Holberg Suite, op. 40

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            Edvard Grieg was the most significant Scandinavian composer during the years leading up to the beginning of the twentieth century.  He was a prolific composer of songs and music for the piano--small lyric compositions being his obvious forte. In addition to his songs, he wrote a large number of choral works, many for unaccompanied male voices, and some of them remain evergreen favorites.  While he did compose in other genres, achieving notable success with his only piano concerto and his string quartet, they were exceptional. He was educated at the Leipzig conservatory, where his early models were Schubert and Schumann, and he spent much time in Copenhagen. Like his fellow Norwegians of that generation, he was oriented to Denmark, the Danish language, and Danish culture in general.   Later, in his early twenties, under the influence of the great Norwegian violinist, Ole Bull, he developed an affinity for Norwegian peasant culture.  That effected a major change in his musical outlook, and for the rest of his life he plumbed the depths of Norwegian folk music and literature.   It became a major part of his musical style and placed him firmly in the ranks of the nationalist composers so characteristic of the latter half of the nineteenth century.   Even when not directly quoting folk materials, the harmonies, rhythms, and melodic nuances of that tradition deeply inform his musical style.  His milieu was the breathtaking beauty of Norway’s fjords, lakes, mountains, and forests.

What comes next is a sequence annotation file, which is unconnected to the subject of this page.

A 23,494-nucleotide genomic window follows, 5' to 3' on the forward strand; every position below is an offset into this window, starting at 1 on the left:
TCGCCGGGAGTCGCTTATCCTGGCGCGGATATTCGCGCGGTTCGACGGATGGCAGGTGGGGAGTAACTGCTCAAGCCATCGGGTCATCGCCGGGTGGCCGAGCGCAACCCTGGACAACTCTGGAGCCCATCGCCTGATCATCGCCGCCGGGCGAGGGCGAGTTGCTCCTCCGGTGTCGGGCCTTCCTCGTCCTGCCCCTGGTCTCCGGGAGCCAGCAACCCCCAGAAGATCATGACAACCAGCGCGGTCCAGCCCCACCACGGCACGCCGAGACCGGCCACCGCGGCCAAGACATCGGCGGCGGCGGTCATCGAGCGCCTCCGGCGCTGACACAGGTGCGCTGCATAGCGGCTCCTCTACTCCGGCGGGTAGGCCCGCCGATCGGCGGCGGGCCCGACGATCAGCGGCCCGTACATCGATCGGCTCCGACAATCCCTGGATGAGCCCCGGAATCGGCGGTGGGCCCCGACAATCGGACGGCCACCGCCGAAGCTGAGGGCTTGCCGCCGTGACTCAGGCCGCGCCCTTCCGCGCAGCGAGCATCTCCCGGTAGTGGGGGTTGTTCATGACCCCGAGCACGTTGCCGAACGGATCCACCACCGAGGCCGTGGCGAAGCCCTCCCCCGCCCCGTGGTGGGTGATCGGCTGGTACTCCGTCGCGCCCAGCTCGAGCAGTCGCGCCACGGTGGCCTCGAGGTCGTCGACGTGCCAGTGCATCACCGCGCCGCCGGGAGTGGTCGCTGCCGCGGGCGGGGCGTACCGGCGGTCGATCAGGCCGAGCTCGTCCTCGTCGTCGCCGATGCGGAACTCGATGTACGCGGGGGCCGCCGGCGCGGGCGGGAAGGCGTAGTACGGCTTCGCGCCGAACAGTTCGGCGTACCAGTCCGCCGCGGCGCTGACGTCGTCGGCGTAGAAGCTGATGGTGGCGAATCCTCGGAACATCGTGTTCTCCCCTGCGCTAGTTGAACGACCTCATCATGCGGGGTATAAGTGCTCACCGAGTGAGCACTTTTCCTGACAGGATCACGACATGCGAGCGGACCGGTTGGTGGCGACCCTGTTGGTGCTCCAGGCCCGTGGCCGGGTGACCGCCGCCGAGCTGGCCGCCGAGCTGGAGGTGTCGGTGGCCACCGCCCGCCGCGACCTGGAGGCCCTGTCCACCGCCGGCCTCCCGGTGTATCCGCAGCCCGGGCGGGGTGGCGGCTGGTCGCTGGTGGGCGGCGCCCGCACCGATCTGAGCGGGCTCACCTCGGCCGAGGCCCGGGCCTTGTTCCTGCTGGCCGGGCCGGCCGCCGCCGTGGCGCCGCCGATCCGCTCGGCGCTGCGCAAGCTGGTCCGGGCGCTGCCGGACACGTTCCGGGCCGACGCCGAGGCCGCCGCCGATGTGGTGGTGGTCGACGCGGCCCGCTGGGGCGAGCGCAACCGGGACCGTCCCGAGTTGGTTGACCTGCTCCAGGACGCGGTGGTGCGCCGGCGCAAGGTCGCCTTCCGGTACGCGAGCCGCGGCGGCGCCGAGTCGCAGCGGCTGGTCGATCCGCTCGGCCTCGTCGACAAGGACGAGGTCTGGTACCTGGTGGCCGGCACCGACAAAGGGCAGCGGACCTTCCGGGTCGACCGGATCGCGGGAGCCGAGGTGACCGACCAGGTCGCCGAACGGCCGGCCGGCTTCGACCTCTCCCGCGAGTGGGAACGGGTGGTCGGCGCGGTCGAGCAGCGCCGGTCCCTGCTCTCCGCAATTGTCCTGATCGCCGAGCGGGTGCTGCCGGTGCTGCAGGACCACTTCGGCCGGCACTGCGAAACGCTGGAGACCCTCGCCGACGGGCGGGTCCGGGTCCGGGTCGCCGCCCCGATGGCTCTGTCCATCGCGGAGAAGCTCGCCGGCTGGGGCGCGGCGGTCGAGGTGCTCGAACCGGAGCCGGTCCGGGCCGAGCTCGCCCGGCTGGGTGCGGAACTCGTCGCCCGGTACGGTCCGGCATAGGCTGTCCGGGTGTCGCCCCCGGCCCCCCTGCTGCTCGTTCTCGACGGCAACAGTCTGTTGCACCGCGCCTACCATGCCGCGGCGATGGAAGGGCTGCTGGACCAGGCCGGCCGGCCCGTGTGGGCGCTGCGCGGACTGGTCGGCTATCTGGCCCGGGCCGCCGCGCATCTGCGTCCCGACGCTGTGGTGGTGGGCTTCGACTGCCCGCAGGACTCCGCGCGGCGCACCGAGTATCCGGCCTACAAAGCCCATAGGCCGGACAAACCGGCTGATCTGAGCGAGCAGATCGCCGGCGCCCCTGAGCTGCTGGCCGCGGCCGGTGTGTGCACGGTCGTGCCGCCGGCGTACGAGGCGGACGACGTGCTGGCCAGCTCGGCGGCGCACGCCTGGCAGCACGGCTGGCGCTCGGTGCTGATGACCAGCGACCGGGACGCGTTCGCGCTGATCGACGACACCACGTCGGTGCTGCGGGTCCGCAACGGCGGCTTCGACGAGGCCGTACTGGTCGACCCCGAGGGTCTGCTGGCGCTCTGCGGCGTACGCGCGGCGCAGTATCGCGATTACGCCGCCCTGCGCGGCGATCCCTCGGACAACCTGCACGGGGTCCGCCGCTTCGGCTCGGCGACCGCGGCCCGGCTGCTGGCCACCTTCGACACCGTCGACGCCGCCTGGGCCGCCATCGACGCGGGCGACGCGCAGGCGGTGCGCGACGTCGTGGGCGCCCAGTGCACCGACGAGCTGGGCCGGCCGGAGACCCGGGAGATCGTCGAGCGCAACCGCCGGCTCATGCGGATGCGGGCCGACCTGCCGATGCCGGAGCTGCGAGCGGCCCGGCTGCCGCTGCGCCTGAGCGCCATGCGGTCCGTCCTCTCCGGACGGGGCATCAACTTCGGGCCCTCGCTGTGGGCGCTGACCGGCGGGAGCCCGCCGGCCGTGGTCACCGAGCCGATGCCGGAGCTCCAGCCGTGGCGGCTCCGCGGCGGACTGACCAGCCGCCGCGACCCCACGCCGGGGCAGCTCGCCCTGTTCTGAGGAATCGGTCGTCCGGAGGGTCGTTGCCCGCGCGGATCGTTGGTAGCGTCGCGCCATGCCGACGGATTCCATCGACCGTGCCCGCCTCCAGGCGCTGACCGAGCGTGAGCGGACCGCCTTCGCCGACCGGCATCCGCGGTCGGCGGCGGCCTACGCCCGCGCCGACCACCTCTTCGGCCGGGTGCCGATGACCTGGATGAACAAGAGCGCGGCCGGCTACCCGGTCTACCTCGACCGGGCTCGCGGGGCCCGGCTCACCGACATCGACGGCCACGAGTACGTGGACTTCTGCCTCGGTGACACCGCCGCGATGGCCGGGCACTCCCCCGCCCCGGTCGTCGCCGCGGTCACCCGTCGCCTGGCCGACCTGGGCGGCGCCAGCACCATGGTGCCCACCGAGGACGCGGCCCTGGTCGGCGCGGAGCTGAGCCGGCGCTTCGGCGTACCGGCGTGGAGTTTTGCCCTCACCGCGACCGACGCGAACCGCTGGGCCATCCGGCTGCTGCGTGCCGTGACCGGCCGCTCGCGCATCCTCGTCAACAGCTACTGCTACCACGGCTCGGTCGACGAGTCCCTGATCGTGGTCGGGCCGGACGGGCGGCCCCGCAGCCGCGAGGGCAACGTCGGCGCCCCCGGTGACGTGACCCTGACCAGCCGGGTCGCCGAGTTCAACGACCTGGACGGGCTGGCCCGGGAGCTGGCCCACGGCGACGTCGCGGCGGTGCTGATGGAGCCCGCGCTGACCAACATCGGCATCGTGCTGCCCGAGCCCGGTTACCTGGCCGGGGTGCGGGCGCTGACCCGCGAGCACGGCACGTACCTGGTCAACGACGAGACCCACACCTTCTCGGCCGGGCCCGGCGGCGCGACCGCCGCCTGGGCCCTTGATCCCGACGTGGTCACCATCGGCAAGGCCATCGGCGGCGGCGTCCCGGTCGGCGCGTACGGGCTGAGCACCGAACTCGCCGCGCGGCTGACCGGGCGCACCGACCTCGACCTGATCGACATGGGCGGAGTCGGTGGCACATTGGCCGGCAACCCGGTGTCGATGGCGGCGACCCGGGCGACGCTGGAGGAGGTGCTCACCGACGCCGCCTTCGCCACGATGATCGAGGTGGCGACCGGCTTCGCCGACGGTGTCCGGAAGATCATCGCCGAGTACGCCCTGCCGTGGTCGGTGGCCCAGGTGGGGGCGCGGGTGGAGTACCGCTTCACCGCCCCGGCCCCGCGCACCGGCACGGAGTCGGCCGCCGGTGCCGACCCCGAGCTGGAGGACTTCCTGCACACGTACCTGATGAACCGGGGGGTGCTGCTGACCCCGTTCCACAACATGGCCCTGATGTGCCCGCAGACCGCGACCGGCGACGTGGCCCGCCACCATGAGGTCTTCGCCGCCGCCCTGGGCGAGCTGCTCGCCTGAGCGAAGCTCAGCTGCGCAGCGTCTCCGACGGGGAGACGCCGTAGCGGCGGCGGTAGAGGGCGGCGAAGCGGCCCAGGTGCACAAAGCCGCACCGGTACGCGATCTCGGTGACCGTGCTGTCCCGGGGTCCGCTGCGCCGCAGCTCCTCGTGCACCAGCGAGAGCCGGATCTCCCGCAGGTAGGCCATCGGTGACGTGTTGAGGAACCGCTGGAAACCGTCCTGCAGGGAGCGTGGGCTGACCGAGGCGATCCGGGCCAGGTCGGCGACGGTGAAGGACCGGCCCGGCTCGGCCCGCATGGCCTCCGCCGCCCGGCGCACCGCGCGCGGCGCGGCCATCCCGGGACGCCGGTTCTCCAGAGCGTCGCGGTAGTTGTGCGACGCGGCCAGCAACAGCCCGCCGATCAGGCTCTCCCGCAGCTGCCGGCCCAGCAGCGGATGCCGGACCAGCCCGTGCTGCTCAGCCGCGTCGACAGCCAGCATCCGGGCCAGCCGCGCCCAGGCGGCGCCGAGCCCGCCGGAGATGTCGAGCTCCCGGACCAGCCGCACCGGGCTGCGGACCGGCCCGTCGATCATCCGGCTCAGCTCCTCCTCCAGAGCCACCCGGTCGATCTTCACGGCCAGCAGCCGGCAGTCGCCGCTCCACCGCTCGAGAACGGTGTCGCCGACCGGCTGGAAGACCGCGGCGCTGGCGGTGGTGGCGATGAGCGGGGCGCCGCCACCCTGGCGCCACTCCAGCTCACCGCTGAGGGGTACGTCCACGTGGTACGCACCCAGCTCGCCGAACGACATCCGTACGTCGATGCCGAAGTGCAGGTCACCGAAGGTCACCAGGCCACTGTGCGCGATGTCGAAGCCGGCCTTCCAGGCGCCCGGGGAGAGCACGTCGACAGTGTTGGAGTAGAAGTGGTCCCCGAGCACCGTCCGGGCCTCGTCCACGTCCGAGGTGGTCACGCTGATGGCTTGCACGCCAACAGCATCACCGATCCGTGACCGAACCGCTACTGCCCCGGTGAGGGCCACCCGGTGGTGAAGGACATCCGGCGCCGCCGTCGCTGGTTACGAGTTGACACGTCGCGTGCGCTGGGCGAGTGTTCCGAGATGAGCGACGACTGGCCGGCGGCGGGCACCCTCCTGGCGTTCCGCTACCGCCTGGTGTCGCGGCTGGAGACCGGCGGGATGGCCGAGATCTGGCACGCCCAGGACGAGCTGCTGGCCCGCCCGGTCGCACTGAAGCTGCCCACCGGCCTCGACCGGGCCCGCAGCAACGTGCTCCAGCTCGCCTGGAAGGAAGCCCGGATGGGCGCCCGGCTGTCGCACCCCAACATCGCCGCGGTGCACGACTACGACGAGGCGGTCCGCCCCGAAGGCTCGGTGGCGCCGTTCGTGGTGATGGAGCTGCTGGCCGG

With regard to his orchestral music, only his piano concerto, incidental music for Peer Gynt, the Symphonic Dances, the Norwegian Dances and the Holberg Suite have remained durable concert favorites.  The Holberg Suite was written in 1884 as part of the commemoration of the 200th anniversary of the birth of the great Danish-Norwegian writer Ludvig Holberg.  Subtitled “Suite in Olden Style,” it is simply a suite of eighteenth-century dances newly-composed by Grieg to evoke the “time of Holberg.”  He wrote the suite originally for solo piano, and arranged it for string orchestra the next year.

            It opens with an introductory busy, bustling Præludium, followed by a Sarabande.  The latter dance is of Spanish origin, a slow and somber dance in three.  The Gavotte that follows perfectly illustrates the necessity for the rhythms to exactly support the dancers’ steps.  Accordingly, a gavotte is a dance in two beats, wherein the heavy accent on beat two occurs with the dancers’ leap and landing—in this case, Grieg makes it easily heard.

A little musette provides some diversion in the middle of the Gavotte—identified by the allusion to bagpipe drones in the open fifths in the bass.  An “air” was often the slow movement in Baroque dance suites (as in the so-called “Air on the G-string” from Bach’s famous second orchestral suite) and Grieg provides an extensive, suitably doleful one, here.  The Rigaudon that ends the suite is a bright, bubbling affair, interrupted by a brief lyrical diversion in the middle.

            The Holberg Suite, strictly an exercise in eighteenth-century style, nevertheless, ventures into mildly romantic harmony.  Grieg wisely and skillfully fused the two styles into what a later generation might have deemed neo-classicism, and created a thoroughly attractive little diversion.

--Wm. E. Runyan

©William E. Runyan